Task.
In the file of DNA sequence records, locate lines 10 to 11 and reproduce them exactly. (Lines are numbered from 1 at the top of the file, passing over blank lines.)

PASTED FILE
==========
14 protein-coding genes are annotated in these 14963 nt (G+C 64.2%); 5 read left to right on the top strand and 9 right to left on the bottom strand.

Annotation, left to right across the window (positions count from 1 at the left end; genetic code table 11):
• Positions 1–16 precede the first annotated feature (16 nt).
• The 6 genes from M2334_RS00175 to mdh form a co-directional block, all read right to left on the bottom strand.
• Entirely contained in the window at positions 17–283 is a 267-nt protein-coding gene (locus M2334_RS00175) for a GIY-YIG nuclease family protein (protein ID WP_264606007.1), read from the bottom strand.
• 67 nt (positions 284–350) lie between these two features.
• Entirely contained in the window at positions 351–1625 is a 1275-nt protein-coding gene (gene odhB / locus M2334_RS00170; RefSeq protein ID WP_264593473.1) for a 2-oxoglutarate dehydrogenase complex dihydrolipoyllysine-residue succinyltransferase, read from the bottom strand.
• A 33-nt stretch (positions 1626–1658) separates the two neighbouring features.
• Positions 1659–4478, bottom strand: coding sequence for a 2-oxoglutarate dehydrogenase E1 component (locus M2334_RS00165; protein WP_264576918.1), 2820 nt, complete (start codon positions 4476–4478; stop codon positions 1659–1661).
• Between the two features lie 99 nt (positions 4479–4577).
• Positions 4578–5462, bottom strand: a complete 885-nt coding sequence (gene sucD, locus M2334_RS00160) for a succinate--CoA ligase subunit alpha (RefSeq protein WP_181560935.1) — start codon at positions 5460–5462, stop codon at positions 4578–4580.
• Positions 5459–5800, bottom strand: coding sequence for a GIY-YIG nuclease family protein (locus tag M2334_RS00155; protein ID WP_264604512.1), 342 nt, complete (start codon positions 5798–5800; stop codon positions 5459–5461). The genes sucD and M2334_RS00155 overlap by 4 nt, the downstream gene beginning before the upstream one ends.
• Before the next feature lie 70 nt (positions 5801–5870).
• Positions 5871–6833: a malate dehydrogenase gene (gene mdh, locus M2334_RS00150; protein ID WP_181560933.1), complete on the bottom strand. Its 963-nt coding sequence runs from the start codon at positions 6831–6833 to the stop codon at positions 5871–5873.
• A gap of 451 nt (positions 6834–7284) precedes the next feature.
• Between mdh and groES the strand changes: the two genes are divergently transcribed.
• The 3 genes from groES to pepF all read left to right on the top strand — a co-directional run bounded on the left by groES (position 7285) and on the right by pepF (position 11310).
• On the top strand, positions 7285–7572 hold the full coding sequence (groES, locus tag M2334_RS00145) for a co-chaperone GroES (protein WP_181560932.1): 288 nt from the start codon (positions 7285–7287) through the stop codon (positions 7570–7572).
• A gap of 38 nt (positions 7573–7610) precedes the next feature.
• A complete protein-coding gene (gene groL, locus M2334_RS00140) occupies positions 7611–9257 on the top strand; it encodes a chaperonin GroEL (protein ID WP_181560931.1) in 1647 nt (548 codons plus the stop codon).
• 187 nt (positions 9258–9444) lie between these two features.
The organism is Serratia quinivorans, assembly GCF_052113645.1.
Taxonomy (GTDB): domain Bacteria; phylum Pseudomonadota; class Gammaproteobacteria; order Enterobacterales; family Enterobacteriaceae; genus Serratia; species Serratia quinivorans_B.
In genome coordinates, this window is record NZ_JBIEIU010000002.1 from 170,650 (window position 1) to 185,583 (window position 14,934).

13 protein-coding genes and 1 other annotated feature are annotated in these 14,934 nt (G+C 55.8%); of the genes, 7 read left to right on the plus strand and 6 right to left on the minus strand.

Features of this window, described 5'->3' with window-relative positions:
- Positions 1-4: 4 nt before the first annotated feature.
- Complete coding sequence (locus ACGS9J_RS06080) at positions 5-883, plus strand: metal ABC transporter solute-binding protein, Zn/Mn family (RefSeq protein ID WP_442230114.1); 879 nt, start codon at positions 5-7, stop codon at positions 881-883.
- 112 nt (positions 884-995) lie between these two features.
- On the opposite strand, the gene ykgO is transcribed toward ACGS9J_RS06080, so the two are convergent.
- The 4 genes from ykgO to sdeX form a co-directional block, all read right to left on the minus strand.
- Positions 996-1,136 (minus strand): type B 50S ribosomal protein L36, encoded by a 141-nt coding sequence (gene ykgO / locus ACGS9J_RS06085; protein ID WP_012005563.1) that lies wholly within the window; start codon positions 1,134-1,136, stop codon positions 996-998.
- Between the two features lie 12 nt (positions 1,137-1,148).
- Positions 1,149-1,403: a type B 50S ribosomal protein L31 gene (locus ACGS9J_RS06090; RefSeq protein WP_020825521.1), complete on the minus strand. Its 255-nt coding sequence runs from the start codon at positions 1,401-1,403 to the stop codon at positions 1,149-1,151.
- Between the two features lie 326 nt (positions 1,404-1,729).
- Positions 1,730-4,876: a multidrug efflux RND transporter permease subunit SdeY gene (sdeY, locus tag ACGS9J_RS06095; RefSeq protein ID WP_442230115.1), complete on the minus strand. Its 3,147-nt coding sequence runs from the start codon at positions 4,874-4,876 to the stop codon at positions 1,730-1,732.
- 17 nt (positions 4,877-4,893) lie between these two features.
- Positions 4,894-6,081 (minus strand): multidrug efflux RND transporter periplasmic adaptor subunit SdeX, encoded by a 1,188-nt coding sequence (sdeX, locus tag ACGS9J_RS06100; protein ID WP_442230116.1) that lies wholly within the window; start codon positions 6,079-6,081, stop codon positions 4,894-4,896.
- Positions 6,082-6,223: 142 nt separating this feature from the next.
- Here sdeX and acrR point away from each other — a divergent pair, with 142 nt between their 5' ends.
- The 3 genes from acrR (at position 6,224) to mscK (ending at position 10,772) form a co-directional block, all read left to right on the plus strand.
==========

• Between the two features lie 99 nt (positions 4479–4577).
• Positions 4578–5462, bottom strand: a complete 885-nt coding sequence (gene sucD, locus M2334_RS00160) for a succinate--CoA ligase subunit alpha (RefSeq protein WP_181560935.1) — start codon at positions 5460–5462, stop codon at positions 4578–4580.